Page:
So instead we had a traditional Japanese breakfast at the inn and decided to head to Mount Inari in Kyoto, where the Fushimi Inari shrine is. If you’ve ever seen any photos from Japan of people walking through what seems like endless paths of red tori gates, this is where probably it was taken. It was pouring rain by the time we arrived but we’d stored our luggage again in Kyoto Station. We got in line to walk thru the gates and once we got to the first level, we headed off on a smaller, less traveled path up the mountain.

The rain came and went as we made our way up. First, we found a small shrine with sitting areas where we sat along with a young Japanese woman and a German couple. Then when the rain let up we headed up and through a bamboo forest and found an old shrine with cat statues (and a very large spider that I was not fond of meeting). We got a little turned around having gone down behind the cat shrine and found a random high school and street, and after a few rest breaks, decided to head back up to the cat shrine and finish the original path down the mountain. The typhoon was messing with our plans so we had to wing it with our plans.

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Japan 2017 Day 6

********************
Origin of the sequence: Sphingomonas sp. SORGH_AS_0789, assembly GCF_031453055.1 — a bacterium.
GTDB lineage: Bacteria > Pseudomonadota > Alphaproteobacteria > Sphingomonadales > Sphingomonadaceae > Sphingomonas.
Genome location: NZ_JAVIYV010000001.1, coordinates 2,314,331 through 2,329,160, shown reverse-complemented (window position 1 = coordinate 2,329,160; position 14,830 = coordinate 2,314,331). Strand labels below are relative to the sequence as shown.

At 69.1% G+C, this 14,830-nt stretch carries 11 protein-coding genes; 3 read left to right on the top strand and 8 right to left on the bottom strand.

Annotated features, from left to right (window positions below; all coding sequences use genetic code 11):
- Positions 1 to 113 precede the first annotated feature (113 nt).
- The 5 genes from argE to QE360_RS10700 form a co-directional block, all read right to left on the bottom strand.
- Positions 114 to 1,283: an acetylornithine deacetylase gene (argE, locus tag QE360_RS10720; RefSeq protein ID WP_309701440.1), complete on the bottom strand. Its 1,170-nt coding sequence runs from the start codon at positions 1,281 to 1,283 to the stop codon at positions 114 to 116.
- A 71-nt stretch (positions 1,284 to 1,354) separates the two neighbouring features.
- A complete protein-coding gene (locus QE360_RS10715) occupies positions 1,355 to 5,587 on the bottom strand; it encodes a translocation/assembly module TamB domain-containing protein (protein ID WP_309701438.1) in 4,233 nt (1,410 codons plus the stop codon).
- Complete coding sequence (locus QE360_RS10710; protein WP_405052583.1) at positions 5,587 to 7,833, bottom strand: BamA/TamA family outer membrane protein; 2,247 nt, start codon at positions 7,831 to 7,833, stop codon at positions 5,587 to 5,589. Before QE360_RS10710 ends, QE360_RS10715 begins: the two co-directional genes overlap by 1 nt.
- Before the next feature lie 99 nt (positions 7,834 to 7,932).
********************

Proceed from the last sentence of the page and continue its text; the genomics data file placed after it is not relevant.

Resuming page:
IMG_0601Himeji Castle | Photos | Videos


September 15, 2017
Himeji, Japan

The next morning we woke up and had a really amazing breakfast at the hotel, which almost made up for the problem the nite before, then walked to the nearest station to catch a train. I can’t remember the entire transit pattern, but I believe we headed to Osaka station, stored our bags, then headed to one of the must do and truly remarkable sites in all of Japan, south of Osaka, Himeji Castle. We arrived in the late morning at Himeji Station and the castle was visible at the end of the street. And it looked amazing. This was the Japan I wanted. An ancient castle at the end of a metropolitan city’s main thoroughfare.

And what an amazing sight it was. Himeji Castle is considered one of the best examples of the surviving original 12 Japanese castles that haven’t been rebuilt or are replicas. Across the street from the castle was a shopping area for food and souvenirs, but before we headed there to eat, we walked down to a viewing spot of the castle at Shiromidai Park. Once we arrived we took photos. There was a newly married couple there also taking photos, dressed in traditional Japanese kimono, and it was beautiful. So was the castle. They realized I was trying to (respectfully) sneak photos of them, and they started posing. I think they wanted to take pictures with us, but we were heading back to the shopping area.

There was a small amusement park & zoo by here, but we decided to forgo a visit and head to the castle. As we made our way back we stumbled upon another random shrine, the Gokoku Shrine, so we went in to check it out and take some photos, then headed to the castle area. At the shopping center across the street I had my first taste of matcha ice cream. It was great.